Saudi Arabia

All Saudis are considered Muslims, and the legal system is based on Sharia, or Islamic law. There are no church buildings in the country; Christian services are held in secret places. Christians from Muslim backgrounds usually keep their faith hidden; several have been forced to leave the country after their . . . Read More


Christians account for only around 5% of Senegal’s population, and have lived among their nearly unanimously Muslim neighbours without incident for generations. Senegal’s first president, who held office from 1960-80, was a Christian. The country is regarded as a model of stability and democracy in Africa. Still, the government worries . . . Read More


The militant Islamist group Al-Shabaab, founded in Somalia, says it wants the country to be “free of all Christians”. The group is able to act with impunity in Somalia’s lawless and tribal society. Many tribal leaders see being Somali and being Muslim as one and the same, and leaving Islam as a . . . Read More

South Korea

In South Korea today, about a third of the population is Christian. This phenomenal growth (from just 2% before the Korean War) can be explained partly by social and economic factors. The 1950s were dark days, following that war. There was a sense of national emergency to rebuild the country . . . Read More

South Sudan

The world’s newest country is also among the most fragile and troubled. The jubilation of independence in 2011 quickly soured when a personal feud between President Salva Kiir and Vice President Riek Machar took an ethnic line and pit the two dominant tribes in the country against each other. Machar . . . Read More

Sri Lanka

Ostensibly a secular state, Sri Lanka’s new Constitution emphasises that Buddhism is the state religion, while belief in Buddhist supremacy remains widespread. Buddhist monks, who are influential in the villages, are the main source of pressure on Christians. Church services and prayer meetings have been stopped and church buildings attacked by . . . Read More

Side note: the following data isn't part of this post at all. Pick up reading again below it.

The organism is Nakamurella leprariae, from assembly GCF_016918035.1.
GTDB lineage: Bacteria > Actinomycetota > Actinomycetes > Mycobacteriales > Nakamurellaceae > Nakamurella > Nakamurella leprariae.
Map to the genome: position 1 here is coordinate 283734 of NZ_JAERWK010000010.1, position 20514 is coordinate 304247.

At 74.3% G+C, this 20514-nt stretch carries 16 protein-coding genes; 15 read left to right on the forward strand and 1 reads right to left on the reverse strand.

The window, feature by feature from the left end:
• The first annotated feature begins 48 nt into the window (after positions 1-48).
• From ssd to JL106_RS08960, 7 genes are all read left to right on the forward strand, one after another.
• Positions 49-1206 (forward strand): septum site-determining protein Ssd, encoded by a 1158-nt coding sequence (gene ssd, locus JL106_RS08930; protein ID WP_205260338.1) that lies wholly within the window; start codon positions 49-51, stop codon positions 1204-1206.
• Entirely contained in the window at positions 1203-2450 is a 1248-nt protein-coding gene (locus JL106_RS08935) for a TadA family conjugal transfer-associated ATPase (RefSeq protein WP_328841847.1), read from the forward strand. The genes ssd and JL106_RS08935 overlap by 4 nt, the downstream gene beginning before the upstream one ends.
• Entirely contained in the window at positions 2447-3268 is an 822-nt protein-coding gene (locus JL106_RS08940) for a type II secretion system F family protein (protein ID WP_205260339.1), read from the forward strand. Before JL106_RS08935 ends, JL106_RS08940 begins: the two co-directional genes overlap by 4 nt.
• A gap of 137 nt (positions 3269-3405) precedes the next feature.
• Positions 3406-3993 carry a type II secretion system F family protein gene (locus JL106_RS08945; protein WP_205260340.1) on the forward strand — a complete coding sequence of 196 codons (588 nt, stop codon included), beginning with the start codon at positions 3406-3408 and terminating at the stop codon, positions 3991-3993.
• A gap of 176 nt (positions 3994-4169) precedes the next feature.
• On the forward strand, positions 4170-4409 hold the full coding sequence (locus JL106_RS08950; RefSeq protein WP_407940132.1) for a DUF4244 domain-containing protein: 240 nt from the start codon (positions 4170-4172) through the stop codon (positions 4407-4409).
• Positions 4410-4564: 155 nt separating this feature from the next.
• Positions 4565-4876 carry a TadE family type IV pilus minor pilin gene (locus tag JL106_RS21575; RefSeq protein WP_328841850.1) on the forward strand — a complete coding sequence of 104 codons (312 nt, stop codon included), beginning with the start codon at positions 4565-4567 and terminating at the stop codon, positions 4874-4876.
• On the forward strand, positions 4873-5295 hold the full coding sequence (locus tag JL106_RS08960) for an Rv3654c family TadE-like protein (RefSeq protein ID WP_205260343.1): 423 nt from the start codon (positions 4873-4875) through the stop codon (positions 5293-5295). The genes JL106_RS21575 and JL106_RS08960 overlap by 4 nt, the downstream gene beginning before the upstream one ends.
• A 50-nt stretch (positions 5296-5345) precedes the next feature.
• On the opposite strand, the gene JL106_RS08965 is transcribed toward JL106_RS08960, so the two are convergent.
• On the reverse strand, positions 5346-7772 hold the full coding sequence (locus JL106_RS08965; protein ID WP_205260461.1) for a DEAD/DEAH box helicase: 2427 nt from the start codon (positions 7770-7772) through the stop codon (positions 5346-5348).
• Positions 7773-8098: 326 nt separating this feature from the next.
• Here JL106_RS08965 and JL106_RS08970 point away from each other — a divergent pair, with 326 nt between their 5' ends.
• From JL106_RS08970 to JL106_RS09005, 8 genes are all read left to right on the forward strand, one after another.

Sharia (Islamic law) is the foundation of Sudan’s legal system, and leaving Islam is punishable by death; Christians who talk about their faith can be accused of an “act that encourages apostasy”. Christianity is seen as Western, making it a political target. Several Christians have been imprisoned in recent years, . . . Read More


In the midst of the civil war, churches and Christian-owned businesses have been targets of bombings by the Islamic State and other extremist groups, and there have been many reports of Christians being abducted, harmed and killed. Even so, many of Syria’s remaining Christians are committed to staying and rebuilding . . . Read More


The Tajikistan government puts intense pressure on all “deviating” groups, which includes Christians. Increasingly restrictive legislation has been imposed in the past few years. A youth law, in particular, has left Christians in legal limbo, as it is not obvious what is allowed. Churches that are active in evangelism endure . . . Read More


Religiously, Tanzania is split. Mainland Tanzania, historically, has been influenced by Christianity and socialism. The mainly Muslim population of the Zanzibar Archipelago wants recognition from the central government and a proposed Constitution is making provision for courts governed by Sharia (Islamic law). Violence against Christians at the hands of Islamic . . . Read More